(4) the term “export trading company” means a person, partnership, association, or similar organization, whether operated for profit or as a nonprofit organization, which does business under the laws of the United States or any State and which is organized and operated principally for purposes of—

(A) exporting goods or services produced in the United States; or

(B) facilitating the exportation of goods or services produced in the United States by unaffiliated persons by providing one or more export trade services;


(5) the term “State” means any of the several States of the United States, the District of Columbia, the Commonwealth of Puerto Rico, the Virgin Islands, American Samoa, Guam, the Commonwealth of the Northern Mariana Islands, and the Trust Territory of the Pacific Islands;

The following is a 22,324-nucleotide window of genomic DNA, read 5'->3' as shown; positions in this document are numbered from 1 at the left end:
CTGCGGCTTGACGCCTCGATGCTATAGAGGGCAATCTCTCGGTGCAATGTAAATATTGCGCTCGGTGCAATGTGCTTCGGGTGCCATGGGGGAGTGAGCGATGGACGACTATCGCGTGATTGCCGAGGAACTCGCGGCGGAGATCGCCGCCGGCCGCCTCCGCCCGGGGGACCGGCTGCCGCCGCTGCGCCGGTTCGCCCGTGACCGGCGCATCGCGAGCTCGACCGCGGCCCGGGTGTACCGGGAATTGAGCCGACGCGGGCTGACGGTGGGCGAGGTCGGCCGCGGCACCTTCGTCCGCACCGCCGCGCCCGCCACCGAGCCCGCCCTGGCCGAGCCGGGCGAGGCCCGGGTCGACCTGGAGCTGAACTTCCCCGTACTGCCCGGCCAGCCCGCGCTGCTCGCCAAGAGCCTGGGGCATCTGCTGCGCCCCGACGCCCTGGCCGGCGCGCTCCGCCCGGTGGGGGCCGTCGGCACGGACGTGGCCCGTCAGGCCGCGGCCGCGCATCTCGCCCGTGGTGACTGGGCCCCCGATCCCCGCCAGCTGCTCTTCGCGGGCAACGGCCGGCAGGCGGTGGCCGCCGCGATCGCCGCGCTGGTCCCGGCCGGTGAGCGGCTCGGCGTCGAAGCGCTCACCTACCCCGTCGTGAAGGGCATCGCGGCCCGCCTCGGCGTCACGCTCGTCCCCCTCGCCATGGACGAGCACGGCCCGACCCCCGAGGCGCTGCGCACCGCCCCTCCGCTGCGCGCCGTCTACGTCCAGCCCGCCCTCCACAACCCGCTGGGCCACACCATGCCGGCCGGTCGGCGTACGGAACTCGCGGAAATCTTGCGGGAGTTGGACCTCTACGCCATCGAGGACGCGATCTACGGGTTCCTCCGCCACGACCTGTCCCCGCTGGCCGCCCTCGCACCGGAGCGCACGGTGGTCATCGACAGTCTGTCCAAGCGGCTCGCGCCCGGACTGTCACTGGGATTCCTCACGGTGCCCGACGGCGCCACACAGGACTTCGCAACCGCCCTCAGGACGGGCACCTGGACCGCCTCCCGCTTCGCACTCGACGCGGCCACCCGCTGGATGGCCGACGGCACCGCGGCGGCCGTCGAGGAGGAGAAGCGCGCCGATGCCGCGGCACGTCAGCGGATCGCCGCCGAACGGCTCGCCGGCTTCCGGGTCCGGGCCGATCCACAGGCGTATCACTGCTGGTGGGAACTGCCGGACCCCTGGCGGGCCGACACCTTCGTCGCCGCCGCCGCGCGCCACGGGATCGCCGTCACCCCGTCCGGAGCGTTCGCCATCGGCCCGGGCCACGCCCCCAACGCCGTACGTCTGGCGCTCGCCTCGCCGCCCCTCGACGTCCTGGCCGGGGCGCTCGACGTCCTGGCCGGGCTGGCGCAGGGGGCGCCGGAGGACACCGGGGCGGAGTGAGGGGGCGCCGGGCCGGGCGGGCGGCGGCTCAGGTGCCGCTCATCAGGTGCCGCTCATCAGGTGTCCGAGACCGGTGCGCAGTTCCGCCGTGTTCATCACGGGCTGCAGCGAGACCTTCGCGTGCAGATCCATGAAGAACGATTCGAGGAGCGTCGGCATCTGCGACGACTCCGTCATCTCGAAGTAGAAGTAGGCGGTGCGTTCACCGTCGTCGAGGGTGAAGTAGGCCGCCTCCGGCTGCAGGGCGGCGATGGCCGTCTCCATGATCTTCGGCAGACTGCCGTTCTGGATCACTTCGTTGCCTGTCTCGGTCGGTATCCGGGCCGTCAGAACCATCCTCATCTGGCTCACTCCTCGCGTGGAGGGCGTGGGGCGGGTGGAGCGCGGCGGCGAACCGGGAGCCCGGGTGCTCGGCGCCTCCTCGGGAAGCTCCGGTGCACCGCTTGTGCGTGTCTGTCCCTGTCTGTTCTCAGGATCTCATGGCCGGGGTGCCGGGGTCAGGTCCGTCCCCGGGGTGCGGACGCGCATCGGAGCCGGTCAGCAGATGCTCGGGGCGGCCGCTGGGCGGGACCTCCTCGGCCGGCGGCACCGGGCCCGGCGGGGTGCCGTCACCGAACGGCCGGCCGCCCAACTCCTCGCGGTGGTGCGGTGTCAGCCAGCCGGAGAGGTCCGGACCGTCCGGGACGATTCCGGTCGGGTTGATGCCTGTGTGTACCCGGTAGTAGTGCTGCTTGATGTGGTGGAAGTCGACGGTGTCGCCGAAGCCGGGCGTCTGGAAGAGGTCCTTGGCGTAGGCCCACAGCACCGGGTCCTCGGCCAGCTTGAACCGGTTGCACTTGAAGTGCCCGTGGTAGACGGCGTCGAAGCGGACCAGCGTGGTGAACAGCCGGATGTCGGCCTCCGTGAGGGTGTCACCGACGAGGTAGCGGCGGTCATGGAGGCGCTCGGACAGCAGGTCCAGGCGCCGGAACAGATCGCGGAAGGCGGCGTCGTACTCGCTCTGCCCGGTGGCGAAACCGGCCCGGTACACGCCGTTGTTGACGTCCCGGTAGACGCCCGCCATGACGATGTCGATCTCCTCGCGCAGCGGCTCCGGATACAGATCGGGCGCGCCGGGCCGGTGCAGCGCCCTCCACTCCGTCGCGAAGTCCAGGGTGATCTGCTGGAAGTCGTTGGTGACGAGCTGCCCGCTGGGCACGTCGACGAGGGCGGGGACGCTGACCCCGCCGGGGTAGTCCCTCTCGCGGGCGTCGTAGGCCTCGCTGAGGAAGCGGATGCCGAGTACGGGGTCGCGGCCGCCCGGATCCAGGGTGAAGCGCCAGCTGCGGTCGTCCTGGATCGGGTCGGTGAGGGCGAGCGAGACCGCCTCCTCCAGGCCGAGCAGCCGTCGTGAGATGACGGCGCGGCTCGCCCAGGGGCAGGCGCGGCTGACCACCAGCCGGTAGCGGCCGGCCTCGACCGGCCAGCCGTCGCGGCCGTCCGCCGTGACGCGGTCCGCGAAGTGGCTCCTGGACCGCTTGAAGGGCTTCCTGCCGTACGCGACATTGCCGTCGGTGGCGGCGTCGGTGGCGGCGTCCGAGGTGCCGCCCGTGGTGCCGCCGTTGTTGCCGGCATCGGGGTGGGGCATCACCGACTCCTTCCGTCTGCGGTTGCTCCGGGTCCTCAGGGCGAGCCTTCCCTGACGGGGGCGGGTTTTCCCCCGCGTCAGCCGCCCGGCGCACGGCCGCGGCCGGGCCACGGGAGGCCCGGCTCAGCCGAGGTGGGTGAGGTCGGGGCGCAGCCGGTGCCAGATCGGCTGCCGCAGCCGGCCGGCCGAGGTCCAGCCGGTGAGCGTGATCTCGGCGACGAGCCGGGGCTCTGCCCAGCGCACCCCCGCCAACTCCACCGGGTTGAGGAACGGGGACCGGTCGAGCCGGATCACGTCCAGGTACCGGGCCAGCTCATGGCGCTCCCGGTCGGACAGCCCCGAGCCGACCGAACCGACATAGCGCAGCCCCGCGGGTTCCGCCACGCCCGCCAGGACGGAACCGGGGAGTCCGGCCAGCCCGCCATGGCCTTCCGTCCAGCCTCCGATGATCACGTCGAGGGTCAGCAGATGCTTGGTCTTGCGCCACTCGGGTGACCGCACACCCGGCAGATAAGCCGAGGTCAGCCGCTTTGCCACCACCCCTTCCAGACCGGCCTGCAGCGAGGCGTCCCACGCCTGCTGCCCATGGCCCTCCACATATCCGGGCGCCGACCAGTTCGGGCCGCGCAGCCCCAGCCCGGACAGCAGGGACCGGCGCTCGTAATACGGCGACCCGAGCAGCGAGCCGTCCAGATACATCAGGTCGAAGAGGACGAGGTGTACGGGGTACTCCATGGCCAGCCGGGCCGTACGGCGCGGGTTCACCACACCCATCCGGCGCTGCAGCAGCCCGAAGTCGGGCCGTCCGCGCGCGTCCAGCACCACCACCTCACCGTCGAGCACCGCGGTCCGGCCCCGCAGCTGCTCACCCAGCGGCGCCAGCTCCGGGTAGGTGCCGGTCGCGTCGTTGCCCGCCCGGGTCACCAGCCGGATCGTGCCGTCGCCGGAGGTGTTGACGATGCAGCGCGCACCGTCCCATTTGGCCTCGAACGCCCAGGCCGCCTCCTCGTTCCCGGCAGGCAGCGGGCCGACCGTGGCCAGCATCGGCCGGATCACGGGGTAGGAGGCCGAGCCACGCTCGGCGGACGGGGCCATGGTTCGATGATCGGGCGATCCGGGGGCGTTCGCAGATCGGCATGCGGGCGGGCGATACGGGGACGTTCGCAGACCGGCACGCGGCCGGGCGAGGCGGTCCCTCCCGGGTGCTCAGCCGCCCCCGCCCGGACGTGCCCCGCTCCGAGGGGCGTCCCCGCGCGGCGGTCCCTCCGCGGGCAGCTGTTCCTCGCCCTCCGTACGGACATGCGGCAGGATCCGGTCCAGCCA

(6) the term “United States” means the several States of the United States, the District of Columbia, the Commonwealth of Puerto Rico, the Virgin Islands, American Samoa, Guam, the Commonwealth of the Northern Mariana Islands, and the Trust Territory of the Pacific Islands; and

(7) the term “antitrust laws” means the antitrust laws as defined in section 12(a) of this title, section 45 of this title to the extent that section 45 of this title applies to unfair methods of competition, and any State antitrust or unfair competition law.


(b) The Secretary of Commerce may by regulation further define any term defined in subsection (a) of this section, in order to carry out this subchapter.

(Pub. L. 97–290, title I, §103, Oct. 8, 1982, 96 Stat. 1234.)

Termination of Trust Territory of the Pacific Islands

For termination of Trust Territory of the Pacific Islands, see note set out preceding section 1681 of Title 48, Territories and Insular Possessions.

§4003. Office of Export Trade in Department of Commerce